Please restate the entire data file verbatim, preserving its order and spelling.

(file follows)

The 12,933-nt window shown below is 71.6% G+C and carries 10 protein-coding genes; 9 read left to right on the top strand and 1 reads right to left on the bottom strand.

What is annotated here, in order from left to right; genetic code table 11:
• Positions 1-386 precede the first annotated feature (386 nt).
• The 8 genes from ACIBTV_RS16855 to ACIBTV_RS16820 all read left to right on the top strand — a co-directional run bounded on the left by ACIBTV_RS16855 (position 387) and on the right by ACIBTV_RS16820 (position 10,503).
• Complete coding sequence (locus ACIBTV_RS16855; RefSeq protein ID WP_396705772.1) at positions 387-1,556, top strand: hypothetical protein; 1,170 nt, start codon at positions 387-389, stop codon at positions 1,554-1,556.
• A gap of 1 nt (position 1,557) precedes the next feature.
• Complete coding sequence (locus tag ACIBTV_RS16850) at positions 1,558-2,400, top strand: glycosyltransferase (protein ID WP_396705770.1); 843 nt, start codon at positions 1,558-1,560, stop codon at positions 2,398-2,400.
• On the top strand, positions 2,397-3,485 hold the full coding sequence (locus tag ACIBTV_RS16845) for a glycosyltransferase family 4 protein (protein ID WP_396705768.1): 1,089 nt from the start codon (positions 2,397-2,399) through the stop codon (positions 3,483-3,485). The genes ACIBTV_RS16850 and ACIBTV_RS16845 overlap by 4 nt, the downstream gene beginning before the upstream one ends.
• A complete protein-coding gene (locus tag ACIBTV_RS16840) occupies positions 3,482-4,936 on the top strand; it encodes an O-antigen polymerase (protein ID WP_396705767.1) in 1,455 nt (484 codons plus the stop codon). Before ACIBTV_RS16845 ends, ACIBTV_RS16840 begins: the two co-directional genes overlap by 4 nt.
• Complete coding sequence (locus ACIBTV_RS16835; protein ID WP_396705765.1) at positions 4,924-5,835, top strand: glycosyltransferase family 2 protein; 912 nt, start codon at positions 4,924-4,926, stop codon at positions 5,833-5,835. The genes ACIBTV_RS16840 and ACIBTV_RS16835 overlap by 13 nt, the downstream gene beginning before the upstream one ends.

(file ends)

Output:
The 12,933-nt window shown below is 71.6% G+C and carries 10 protein-coding genes; 9 read left to right on the top strand and 1 reads right to left on the bottom strand.

What is annotated here, in order from left to right; genetic code table 11:
• Positions 1-386 precede the first annotated feature (386 nt).
• The 8 genes from ACIBTV_RS16855 to ACIBTV_RS16820 all read left to right on the top strand — a co-directional run bounded on the left by ACIBTV_RS16855 (position 387) and on the right by ACIBTV_RS16820 (position 10,503).
• Complete coding sequence (locus ACIBTV_RS16855; RefSeq protein ID WP_396705772.1) at positions 387-1,556, top strand: hypothetical protein; 1,170 nt, start codon at positions 387-389, stop codon at positions 1,554-1,556.
• A gap of 1 nt (position 1,557) precedes the next feature.
• Complete coding sequence (locus tag ACIBTV_RS16850) at positions 1,558-2,400, top strand: glycosyltransferase (protein ID WP_396705770.1); 843 nt, start codon at positions 1,558-1,560, stop codon at positions 2,398-2,400.
• On the top strand, positions 2,397-3,485 hold the full coding sequence (locus tag ACIBTV_RS16845) for a glycosyltransferase family 4 protein (protein ID WP_396705768.1): 1,089 nt from the start codon (positions 2,397-2,399) through the stop codon (positions 3,483-3,485). The genes ACIBTV_RS16850 and ACIBTV_RS16845 overlap by 4 nt, the downstream gene beginning before the upstream one ends.
• A complete protein-coding gene (locus tag ACIBTV_RS16840) occupies positions 3,482-4,936 on the top strand; it encodes an O-antigen polymerase (protein ID WP_396705767.1) in 1,455 nt (484 codons plus the stop codon). Before ACIBTV_RS16845 ends, ACIBTV_RS16840 begins: the two co-directional genes overlap by 4 nt.
• Complete coding sequence (locus ACIBTV_RS16835; protein ID WP_396705765.1) at positions 4,924-5,835, top strand: glycosyltransferase family 2 protein; 912 nt, start codon at positions 4,924-4,926, stop codon at positions 5,833-5,835. The genes ACIBTV_RS16840 and ACIBTV_RS16835 overlap by 13 nt, the downstream gene beginning before the upstream one ends.